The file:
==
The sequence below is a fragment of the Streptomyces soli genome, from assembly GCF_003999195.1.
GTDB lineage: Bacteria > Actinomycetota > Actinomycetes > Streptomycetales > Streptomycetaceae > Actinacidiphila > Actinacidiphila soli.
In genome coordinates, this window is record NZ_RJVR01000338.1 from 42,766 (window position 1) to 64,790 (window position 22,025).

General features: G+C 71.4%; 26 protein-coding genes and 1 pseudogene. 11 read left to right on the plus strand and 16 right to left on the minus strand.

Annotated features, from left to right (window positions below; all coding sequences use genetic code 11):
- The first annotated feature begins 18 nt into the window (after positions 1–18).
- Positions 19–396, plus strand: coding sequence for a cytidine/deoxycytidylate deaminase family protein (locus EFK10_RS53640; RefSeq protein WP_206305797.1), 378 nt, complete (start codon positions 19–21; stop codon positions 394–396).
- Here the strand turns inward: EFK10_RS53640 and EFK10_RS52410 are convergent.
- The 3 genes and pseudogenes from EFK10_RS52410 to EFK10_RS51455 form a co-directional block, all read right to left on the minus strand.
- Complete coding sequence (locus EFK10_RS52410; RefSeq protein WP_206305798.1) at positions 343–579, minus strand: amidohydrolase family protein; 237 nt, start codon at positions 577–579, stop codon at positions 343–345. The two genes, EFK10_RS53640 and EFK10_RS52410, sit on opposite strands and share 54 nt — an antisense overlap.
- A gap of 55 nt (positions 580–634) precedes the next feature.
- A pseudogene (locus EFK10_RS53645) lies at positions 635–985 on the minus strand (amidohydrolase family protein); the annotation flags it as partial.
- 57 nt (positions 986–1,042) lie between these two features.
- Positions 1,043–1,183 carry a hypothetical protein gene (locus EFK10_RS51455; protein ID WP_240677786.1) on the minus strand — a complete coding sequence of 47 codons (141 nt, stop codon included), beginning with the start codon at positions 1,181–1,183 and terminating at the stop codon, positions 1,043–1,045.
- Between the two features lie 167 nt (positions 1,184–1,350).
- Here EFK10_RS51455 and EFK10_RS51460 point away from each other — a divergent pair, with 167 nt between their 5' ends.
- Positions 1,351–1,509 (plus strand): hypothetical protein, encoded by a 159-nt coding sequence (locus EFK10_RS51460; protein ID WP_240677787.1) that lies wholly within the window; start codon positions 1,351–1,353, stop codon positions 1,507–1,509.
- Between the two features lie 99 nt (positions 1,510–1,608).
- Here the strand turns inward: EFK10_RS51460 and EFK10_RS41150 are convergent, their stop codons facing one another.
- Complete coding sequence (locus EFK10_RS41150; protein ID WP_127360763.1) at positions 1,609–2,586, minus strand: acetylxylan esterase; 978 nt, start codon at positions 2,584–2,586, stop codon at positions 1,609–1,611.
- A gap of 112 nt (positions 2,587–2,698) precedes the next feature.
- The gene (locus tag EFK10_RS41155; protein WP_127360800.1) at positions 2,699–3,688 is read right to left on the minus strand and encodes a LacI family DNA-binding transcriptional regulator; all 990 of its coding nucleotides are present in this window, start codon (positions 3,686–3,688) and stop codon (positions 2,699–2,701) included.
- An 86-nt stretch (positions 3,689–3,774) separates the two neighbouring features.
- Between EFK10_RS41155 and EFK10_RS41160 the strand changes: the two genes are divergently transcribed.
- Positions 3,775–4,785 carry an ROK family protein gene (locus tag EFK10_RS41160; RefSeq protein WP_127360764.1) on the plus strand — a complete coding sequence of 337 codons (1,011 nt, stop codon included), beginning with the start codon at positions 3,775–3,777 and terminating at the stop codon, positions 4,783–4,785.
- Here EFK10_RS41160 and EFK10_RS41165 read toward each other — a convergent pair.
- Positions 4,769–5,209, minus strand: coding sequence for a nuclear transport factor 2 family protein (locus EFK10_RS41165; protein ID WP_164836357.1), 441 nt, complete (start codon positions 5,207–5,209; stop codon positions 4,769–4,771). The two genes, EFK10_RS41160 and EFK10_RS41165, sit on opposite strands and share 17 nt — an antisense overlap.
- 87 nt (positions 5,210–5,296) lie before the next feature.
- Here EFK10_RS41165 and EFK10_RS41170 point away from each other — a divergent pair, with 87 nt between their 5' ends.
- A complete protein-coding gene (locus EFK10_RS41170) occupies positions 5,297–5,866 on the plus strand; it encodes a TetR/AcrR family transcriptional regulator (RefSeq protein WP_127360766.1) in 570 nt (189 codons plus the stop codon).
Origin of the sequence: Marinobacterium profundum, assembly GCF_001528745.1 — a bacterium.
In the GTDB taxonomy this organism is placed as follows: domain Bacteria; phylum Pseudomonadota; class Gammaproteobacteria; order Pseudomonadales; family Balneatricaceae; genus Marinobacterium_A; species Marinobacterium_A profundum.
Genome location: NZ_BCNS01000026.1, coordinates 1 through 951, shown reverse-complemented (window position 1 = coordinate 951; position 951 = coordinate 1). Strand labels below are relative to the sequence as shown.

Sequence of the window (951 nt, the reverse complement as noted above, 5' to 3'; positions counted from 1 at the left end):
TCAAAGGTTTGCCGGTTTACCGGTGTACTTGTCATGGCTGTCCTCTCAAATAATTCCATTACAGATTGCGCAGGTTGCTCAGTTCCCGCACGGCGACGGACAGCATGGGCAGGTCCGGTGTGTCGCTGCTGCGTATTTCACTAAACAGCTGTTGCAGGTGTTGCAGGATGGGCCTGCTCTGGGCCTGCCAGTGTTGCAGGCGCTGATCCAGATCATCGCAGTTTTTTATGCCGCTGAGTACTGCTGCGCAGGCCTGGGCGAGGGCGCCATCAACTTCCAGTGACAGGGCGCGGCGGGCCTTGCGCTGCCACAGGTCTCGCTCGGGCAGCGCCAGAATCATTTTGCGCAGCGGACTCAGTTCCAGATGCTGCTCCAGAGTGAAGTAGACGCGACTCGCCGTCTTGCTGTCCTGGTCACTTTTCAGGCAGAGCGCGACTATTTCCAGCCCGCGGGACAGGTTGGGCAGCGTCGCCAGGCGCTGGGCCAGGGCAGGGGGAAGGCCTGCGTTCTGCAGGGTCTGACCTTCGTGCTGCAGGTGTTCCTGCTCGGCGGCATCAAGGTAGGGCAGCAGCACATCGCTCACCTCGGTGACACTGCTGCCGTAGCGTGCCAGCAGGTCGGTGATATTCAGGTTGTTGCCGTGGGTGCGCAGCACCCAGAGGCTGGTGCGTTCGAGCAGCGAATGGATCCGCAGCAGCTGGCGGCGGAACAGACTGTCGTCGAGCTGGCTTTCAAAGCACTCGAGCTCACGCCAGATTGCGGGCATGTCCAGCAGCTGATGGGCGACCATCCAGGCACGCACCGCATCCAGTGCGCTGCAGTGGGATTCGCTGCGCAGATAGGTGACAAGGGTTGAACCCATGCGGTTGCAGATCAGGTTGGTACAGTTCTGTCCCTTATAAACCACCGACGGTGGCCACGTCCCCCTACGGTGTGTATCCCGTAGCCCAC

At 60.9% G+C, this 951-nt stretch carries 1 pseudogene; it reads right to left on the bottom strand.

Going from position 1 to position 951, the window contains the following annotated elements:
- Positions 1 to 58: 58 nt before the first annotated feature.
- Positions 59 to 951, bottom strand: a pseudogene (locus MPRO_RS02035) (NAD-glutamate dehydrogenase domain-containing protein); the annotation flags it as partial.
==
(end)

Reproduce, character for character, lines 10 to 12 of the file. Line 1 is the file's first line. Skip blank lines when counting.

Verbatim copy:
- Complete coding sequence (locus EFK10_RS52410; RefSeq protein WP_206305798.1) at positions 343–579, minus strand: amidohydrolase family protein; 237 nt, start codon at positions 577–579, stop codon at positions 343–345. The two genes, EFK10_RS53640 and EFK10_RS52410, sit on opposite strands and share 54 nt — an antisense overlap.
- A gap of 55 nt (positions 580–634) precedes the next feature.
- A pseudogene (locus EFK10_RS53645) lies at positions 635–985 on the minus strand (amidohydrolase family protein); the annotation flags it as partial.